Criminal justice system failing disabled people

Published: 11 Jun 2020

Equality watchdog says criminal justice system is failing and leaving disabled citizens “bewildered”.

Having recently produced interim findings in response to the coronavirus pandemic, the Equality and Human Rights Commission (EHRC) has today further warned the criminal justice system is failing those with learning disabilities, autistic spectrum disorders and brain injuries and needs reform in order to ensure a fair trial for all.

As it launches the full findings of its inquiry into whether the criminal justice system treats disabled people fairly, the EHRC says the system is not systematically recognising the needs of disabled people, meaning defendants and accused people risk not being able to participate properly in the legal process.

It also explains that there is an overrepresentation of people with learning disabilities and mental health issues within the system that the government has failed to document, that those accused aren’t routinely provided with adjustments they need to participate in the justice process, and that too many legal professionals do not have adequate training to appropriately deal with impairments.

Highlighting that increased digitalisation of the system threatens disabled people’s access to justice – as it risks them being even less able to understand what is happening, and communicate, than when they are participating in person – the EHRC stresses the urgency of reform of the system to meet disabled people’s needs, in turn improving it for all court users.

David Isaac, Chair of the Equality and Human Rights Commission, said:

“A non-discriminatory criminal justice system, that everyone can participate in, underpins our society. It stands for democracy, equality and the rule of law. It should give us all the chance of a fair trial, no matter who we are. But disabled people often face barriers to understanding their situation and making themselves properly understood to others.  This can result in them feeling bewildered by the system and treated unfairly, which puts their right to a fair trial at risk. Clearly the system needs a redesign. The UK and Scottish Governments need to make it a priority to understand the needs of disabled people in the system, giving serious consideration to our findings and recommendations, and commit to making our criminal justice systems fair for all.”

Alongside its findings, the report makes five accompanying recommendations to the UK and Scottish Governments and relevant agencies:

  • ensure departments and executive agencies address gaps in the collection, monitoring and analysis of disability data, and ensure there is clear regulatory oversight to monitor their effective participation
    • in England, the MoJ and HMCTS should establish a clear evidence base on the impact of court reform for disabled defendants and address existing barriers for disabled defendants before any further measures are introduced or extended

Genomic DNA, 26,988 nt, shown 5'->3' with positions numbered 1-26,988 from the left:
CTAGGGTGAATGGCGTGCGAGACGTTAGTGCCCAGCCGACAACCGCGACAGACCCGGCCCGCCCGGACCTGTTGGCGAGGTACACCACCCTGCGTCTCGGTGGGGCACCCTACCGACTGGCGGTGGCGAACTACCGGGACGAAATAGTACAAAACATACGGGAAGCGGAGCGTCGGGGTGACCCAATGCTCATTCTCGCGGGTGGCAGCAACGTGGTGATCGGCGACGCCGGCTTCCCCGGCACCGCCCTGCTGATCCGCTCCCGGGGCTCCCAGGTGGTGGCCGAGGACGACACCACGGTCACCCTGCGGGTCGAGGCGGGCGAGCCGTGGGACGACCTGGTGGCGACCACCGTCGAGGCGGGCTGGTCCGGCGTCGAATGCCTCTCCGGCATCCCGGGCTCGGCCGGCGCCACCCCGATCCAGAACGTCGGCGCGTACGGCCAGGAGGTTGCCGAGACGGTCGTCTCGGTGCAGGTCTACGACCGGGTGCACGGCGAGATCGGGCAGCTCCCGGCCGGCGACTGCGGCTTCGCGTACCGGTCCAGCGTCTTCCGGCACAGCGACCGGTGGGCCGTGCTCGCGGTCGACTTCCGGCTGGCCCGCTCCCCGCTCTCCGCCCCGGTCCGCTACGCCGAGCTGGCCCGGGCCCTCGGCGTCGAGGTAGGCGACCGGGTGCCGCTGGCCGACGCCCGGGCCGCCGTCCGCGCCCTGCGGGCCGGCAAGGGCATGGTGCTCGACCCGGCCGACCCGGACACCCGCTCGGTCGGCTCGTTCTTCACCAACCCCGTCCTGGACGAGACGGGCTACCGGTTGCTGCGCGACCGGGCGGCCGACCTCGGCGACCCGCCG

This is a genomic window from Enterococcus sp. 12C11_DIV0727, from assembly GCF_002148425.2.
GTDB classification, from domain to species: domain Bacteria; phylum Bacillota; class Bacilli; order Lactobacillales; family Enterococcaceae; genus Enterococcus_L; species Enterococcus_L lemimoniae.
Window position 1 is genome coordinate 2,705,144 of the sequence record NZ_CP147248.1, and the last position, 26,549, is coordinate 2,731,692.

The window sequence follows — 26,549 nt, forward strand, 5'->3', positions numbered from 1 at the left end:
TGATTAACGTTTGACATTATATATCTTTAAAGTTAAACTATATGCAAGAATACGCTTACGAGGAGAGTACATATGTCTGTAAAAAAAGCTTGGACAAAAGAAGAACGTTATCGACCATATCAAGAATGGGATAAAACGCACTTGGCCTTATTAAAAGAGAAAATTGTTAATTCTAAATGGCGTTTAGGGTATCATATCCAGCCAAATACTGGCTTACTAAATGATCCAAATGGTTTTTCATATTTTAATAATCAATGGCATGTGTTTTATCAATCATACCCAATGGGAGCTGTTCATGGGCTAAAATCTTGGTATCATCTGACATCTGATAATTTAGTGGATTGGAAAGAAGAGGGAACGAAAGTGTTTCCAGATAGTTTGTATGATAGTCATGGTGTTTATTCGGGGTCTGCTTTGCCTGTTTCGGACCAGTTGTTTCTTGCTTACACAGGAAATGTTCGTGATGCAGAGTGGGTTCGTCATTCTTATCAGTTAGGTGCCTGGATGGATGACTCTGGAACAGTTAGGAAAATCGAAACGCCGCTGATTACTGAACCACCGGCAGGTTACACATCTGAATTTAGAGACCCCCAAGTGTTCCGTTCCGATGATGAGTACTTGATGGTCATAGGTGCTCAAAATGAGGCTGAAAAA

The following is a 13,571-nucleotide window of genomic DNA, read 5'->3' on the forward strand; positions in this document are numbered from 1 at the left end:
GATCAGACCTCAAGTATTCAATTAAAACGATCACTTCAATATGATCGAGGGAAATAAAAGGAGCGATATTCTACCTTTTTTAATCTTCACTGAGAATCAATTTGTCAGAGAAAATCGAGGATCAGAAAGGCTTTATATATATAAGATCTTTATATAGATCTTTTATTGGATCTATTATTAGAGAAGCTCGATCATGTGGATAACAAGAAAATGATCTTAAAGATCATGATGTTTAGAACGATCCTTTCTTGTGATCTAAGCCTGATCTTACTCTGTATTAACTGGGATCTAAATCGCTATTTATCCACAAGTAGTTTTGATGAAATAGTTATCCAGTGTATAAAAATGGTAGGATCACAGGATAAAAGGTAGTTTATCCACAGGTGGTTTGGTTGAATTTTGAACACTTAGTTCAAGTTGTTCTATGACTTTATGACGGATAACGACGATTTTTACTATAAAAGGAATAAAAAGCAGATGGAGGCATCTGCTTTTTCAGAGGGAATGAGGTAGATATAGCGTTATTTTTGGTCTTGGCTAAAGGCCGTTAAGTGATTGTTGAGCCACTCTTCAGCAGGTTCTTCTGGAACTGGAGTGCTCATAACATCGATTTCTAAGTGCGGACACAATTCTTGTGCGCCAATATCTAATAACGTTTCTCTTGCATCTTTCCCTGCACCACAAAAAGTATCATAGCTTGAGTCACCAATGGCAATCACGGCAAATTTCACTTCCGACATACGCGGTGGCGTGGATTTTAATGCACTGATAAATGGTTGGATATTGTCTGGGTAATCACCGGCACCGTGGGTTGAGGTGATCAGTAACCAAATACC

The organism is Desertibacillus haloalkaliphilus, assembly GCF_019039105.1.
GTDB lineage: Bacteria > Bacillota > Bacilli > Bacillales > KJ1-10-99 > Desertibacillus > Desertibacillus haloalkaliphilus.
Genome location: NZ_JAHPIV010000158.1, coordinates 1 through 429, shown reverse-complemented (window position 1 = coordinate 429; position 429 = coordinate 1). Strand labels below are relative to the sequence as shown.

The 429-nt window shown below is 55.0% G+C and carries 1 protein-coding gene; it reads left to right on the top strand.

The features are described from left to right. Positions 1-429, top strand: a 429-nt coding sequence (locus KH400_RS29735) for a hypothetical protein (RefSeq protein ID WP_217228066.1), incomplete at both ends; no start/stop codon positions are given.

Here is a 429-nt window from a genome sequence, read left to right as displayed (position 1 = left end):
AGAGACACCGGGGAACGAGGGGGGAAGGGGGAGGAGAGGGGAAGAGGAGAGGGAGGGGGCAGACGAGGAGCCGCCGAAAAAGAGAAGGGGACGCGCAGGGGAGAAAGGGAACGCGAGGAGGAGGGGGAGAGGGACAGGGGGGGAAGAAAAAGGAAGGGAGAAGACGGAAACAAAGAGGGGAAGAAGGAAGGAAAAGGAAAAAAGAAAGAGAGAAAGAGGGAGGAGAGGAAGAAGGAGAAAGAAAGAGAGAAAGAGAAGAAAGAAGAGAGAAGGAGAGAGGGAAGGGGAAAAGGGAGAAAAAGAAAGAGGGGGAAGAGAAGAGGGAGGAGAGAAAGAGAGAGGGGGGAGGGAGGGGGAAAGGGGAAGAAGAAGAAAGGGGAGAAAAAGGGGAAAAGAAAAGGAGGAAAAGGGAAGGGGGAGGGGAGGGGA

• develop early and effective screening for all defendants and accused people and give consideration to how screening might work for those involved in criminal proceedings where the route does not involve the police and/or custody
    • in England, NHS England should consider introducing universal screening by NHS L&D services, building on existing best practice and learning from current politics
  • ensure timely access and sharing of information
    • in England, NHS England should ensure they have mechanisms in place to enable appropriate sharing of case-specific information with HMCTS’s case management IT systems on identified needs and recommended adjustments
  • support the duty to make reasonable adjustments and respect fair trial rights
    • in England, the UK Government should implement the recommendations for legislative reform in Chapter 2 of the Law Commission report on Unfitness to Plead to give defendants a statutory entitlement to intermediaries and other special measures.
  • ensure initial professional qualification training for law students includes disability awareness, all relevant codes of conduct and standards are amended to specifically include disability awareness as a professional requirement, and disability awareness is a mandatory element of continuing professional development for those working in criminal law


The full findings from the report are as follows:

  • The justice system is not designed around the needs and abilities of disabled people, and reforms in England and Wales risk further reducing participation
  • Impairments that may require adjustments are not always identified – this is a barrier to effective participation
  • Adjustments are not always made for disabled people because information about their impairments is not passed on
  • The existing framework to provide adjustments to secure effective participation for disabled defendants and accused people is inadequate
  • Legal professionals do not consistently have the guidance or training they need to be able to recognise impairments, their impact, or how adjustments can be made

The EHRC launched its Does the criminal justice system treat disabled people fairly? inquiry in March 2019. Its purpose was to respond to significant concerns from charities, lawyers and the families that people with mental health conditions, cognitive impairments and neuro-diverse conditions are experiencing discrimination and being put at risk of miscarriages of justice due to a lack of support in the criminal justice system.

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